Instead, chaotic, complex eukaryotes like us may have emerged out of a two-billion-year old sea of serene, simple life forms due to the unusual engulfing of a bacteria by an archaea, forming a creature rife with new possibilities.

The new paper

The new paper identifies “archaeal forms that are much more closely related to the hypothetical archaeal ancestor of eukaryotes than any other currently known group of archaea,” Koonin told Bioscience Technology. “These findings clinch the case for the origin of eukaryotes from within the archaeal diversity, and point to specific part of the archaeal evolutionary tree where eukaryotes belong.”

Equally importantly, Koonin continued, are the group’s findings that, “Lokiarchaeota combine a number of ‘eukaryotic-like’ features that previously have been found scattered among different archaeal genomes. In particular, they encode components of the actin cytoskeleton, the ESCRT-III system for membrane remodeling, and the ubiquitin system. Taken together, these findings give credence to the evolutionary scenario in which the eukaryotes evolved from an archaeon with a complex cellular organization that might have been capable of engulfing bacteria.”

Embley told Bioscience Technology that, in terms of clarifying the origins of our mitochondria, “the new Archaea appear to have the potential for endocytosis and/or phagocytosis (cellular incorporation and/or ingestion). This could allow them to take up material from the environment.  In some versions of endosymbiotic theory, the host for the mitochondrial endosymbiont uses phagocytosis to engulf the bacterium that became the endosymbiont, and eventually the mitochondrion.”

 On the other hand, he noted: “There is no genetic evidence in the new paper that the new Archaea contain any genes from the mitochondrial endosymbiont, so they do not appear to have mitochondria.” But the newly discovered creature’s actin-like proteins may simply indicate, he said, that eukaryotes evolved phagocytosis before acquiring mitochondria.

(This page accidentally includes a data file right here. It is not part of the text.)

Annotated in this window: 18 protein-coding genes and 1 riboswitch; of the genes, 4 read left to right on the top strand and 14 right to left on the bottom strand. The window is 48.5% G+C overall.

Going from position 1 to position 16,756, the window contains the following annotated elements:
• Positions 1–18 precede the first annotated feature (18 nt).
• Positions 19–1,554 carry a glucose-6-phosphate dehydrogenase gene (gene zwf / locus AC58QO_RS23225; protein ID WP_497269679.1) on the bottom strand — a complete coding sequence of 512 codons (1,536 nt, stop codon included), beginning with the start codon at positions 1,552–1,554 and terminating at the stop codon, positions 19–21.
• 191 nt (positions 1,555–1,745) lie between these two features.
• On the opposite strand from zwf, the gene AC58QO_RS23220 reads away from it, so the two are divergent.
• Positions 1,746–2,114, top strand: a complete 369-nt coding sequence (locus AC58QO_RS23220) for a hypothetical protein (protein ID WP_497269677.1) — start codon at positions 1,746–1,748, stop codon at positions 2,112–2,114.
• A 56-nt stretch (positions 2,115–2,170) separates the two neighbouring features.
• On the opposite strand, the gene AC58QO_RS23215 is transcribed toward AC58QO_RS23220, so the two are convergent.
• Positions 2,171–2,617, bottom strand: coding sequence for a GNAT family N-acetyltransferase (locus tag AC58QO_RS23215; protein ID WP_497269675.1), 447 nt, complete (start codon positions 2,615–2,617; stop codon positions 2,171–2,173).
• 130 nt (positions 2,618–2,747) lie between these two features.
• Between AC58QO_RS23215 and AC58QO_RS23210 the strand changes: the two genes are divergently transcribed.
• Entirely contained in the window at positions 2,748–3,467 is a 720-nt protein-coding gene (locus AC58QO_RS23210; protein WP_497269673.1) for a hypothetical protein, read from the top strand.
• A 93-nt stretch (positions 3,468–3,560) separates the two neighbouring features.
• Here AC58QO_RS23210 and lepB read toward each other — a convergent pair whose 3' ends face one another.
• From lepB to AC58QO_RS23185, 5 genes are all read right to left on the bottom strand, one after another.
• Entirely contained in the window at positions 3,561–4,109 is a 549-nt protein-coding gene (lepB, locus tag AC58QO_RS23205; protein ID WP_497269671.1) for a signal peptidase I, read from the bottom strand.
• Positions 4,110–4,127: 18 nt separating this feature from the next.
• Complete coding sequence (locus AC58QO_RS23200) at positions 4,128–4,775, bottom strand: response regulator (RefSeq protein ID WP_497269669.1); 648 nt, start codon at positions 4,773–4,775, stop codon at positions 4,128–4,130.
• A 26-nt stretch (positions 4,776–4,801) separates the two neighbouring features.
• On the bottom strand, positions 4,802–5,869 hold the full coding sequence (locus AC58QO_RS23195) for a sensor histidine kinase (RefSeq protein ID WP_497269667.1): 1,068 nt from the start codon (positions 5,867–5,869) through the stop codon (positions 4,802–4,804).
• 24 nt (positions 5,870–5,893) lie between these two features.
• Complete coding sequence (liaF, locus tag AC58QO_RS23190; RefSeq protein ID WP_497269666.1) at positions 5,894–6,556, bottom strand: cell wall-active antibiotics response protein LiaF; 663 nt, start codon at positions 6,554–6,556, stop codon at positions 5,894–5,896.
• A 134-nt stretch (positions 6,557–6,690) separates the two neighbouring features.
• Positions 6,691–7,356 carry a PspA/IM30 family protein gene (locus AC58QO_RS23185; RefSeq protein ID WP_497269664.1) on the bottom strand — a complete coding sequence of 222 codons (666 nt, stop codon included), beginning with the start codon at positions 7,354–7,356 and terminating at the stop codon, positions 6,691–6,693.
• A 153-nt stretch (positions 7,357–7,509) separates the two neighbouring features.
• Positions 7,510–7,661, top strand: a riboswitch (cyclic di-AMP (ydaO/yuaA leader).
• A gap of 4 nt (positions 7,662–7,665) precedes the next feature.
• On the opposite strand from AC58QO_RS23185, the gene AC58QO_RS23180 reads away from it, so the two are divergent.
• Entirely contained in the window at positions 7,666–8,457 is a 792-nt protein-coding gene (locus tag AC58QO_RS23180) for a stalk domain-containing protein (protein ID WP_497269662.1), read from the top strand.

Did the team prove we are descended from Lokiarchaea-like creatures? “I think that the phylogenetic analyses are carefully done and use state-of-the-art methods,” Embley said. “It is really hard to correctly infer events that may have occurred some two billion years ago. But taken together, the combination of the tree, and the enhanced number of eukaryotic-like proteins, are rather convincing for a close relationship between Lokiarchaea and eukaryotes.  I am sure that the new data and analyses will be subjected to very close scrutiny by the community once it is published, and the robustness of the trees and the position of eukaryotes within them, will be carefully tested as part of that process.”

More details on how life evolved

Ettema told Bioscience Technology that his team’s next steps will be “to somehow obtain an image of Loki cells.” His team used computational methods to analyze composite DNA stretches culled from samples in marine sediment. “Thus far we have been restricted to look at its genome. By looking at Loki's cells, we would be able to see if it resembles eukaryotes a little bit with respect to the eukaryotic gene-types that we have identified.”

In addition, Ettema’s crew is trying to obtain other “Loki-like organisms. With obtaining their genomes, we will be able to get an even more detailed picture of how complex life might have evolved.”